SoCal Grocery Workers Authorize Strike

Grocery workers across Southern California rejected a partial contract proposal and gave their union the right to strike if already stalled labor negotiations with three supermarket chains fail.

Employees at Albertsons, Ralphs and Vons filed into fairground halls, hotels and sports arenas Sunday to cast their ballots. Union officials said later the measure authorizing a walkout overwhelmingly passed. A formal announcement was expected Monday.

"We had a really, really high turnout," said Mike Shimpock, a spokesman for the United Food and Commercial Workers. "Our members were very motivated to send the companies a message it's not satisfied with what's on the table and with how long the negotiations have been going on."

The union called the vote after negotiations failed to yield a comprehensive offer from the markets by a union-imposed Thursday deadline. The authorization does not mean a strike is imminent.

Employees at the Ralphs and Vons chains were asked to grant their union negotiators the power to order a strike and whether they endorsed a partial contract offer. Albertsons employees already had given the union clearance to send them to the picket line, and were simply asked about the contract proposal on pay and health coverage.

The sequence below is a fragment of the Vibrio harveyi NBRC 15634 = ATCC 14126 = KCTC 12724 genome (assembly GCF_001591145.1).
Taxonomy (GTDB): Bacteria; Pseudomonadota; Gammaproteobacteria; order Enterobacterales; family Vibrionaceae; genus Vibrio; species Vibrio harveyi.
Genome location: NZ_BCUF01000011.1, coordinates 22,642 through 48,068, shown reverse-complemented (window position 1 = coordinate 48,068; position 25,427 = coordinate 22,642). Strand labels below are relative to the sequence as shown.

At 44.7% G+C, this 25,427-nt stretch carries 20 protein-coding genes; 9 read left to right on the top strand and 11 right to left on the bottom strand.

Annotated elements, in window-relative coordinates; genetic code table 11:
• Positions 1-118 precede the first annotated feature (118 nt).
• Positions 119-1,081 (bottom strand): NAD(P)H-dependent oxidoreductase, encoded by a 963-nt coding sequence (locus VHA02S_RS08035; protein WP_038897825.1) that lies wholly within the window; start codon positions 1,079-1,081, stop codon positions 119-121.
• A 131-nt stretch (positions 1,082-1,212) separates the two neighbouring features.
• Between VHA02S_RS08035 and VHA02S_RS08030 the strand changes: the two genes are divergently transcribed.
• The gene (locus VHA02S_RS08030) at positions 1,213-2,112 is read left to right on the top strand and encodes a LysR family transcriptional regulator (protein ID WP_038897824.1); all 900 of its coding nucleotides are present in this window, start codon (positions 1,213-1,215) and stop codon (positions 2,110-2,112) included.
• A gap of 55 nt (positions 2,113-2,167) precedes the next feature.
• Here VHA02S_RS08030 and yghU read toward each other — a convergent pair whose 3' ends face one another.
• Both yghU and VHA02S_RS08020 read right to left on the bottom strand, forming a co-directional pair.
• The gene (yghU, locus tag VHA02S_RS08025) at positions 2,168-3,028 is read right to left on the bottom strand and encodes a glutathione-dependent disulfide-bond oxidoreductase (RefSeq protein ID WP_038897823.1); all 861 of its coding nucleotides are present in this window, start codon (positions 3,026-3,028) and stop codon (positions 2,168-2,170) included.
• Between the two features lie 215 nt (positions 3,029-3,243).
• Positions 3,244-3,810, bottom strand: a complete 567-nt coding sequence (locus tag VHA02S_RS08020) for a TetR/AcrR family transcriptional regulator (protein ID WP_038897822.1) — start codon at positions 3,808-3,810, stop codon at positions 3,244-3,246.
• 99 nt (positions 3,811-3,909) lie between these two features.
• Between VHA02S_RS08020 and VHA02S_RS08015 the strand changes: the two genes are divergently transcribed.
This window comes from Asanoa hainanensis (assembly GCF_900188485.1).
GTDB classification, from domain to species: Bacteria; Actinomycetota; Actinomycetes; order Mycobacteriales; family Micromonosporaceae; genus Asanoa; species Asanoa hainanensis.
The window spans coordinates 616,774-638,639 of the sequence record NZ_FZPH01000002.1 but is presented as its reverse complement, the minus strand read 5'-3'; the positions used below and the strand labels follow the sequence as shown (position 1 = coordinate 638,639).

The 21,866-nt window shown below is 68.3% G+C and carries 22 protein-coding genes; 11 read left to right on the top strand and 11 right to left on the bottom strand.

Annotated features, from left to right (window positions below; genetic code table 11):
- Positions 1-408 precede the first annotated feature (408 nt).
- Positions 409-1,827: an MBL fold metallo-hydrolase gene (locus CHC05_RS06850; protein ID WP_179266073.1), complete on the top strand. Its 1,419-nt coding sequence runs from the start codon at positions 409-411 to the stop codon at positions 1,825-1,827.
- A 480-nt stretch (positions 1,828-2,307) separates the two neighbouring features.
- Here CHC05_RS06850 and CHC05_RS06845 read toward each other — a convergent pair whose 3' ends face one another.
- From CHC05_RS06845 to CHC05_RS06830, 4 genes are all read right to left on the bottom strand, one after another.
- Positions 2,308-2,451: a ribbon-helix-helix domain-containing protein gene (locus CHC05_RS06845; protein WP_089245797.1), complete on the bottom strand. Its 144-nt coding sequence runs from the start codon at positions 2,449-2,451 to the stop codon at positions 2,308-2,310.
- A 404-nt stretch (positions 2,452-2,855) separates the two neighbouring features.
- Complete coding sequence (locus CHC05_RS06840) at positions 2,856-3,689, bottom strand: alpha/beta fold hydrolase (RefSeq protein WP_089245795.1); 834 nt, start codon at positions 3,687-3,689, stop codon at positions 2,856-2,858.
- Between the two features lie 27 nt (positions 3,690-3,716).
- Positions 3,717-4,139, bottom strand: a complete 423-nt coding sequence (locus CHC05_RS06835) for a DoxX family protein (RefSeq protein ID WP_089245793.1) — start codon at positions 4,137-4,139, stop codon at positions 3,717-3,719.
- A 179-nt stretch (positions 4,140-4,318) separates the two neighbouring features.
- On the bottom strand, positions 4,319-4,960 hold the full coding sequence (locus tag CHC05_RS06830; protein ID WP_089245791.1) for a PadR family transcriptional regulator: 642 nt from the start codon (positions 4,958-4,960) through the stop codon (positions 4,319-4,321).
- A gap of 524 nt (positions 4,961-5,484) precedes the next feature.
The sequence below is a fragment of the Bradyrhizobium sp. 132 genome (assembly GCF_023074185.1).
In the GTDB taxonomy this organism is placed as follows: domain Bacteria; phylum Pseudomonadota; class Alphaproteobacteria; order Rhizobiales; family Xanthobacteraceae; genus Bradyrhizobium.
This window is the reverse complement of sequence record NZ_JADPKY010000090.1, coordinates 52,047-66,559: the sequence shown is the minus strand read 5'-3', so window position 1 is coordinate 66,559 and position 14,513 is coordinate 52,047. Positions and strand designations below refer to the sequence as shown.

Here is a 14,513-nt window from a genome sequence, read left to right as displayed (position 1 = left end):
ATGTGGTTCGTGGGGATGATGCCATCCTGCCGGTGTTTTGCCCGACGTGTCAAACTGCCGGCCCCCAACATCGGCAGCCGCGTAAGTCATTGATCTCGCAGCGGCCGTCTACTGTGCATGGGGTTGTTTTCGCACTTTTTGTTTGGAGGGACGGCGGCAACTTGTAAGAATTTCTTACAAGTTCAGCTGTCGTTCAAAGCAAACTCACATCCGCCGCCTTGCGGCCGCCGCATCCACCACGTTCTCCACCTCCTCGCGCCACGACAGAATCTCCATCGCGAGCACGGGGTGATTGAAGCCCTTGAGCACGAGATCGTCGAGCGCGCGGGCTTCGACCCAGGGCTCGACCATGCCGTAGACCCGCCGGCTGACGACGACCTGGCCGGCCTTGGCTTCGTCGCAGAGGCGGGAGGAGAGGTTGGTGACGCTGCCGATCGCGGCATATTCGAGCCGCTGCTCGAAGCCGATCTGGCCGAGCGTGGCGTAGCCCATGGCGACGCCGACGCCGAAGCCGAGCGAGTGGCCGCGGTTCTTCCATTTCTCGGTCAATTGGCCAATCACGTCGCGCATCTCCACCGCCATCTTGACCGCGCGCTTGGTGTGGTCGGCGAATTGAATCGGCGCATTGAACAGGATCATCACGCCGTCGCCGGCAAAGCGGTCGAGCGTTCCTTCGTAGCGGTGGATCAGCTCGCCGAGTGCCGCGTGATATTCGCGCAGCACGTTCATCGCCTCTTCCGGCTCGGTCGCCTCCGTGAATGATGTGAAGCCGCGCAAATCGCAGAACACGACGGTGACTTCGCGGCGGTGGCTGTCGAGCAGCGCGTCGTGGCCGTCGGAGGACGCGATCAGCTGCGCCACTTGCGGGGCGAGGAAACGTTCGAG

The chains criticized the decision to hold a vote on an incomplete proposal as premature and accused the union of walking away from the negotiations and stalling progress toward a deal.

"If union leaders were honest with our employees, they'd tell them we're making progress on the core issues of wages, pensions and health care eligibility and are scheduled to continue those discussions next week," Michael Bustamante, a consultant for Ralphs, said in a statement.

The union maintains the supermarkets have been dragging out the negotiations, which began in January.

Three-year contracts covering 65,000 workers at 785 stores from San Luis Obispo and Bakersfield south to San Diego expired in March. The contract has been renewing automatically on a daily basis and will continue to do so until any of the parties opts to end the process.

The union wants to regain concessions made three years ago that created a two-tiered system splitting employees into separate wage and benefit classes.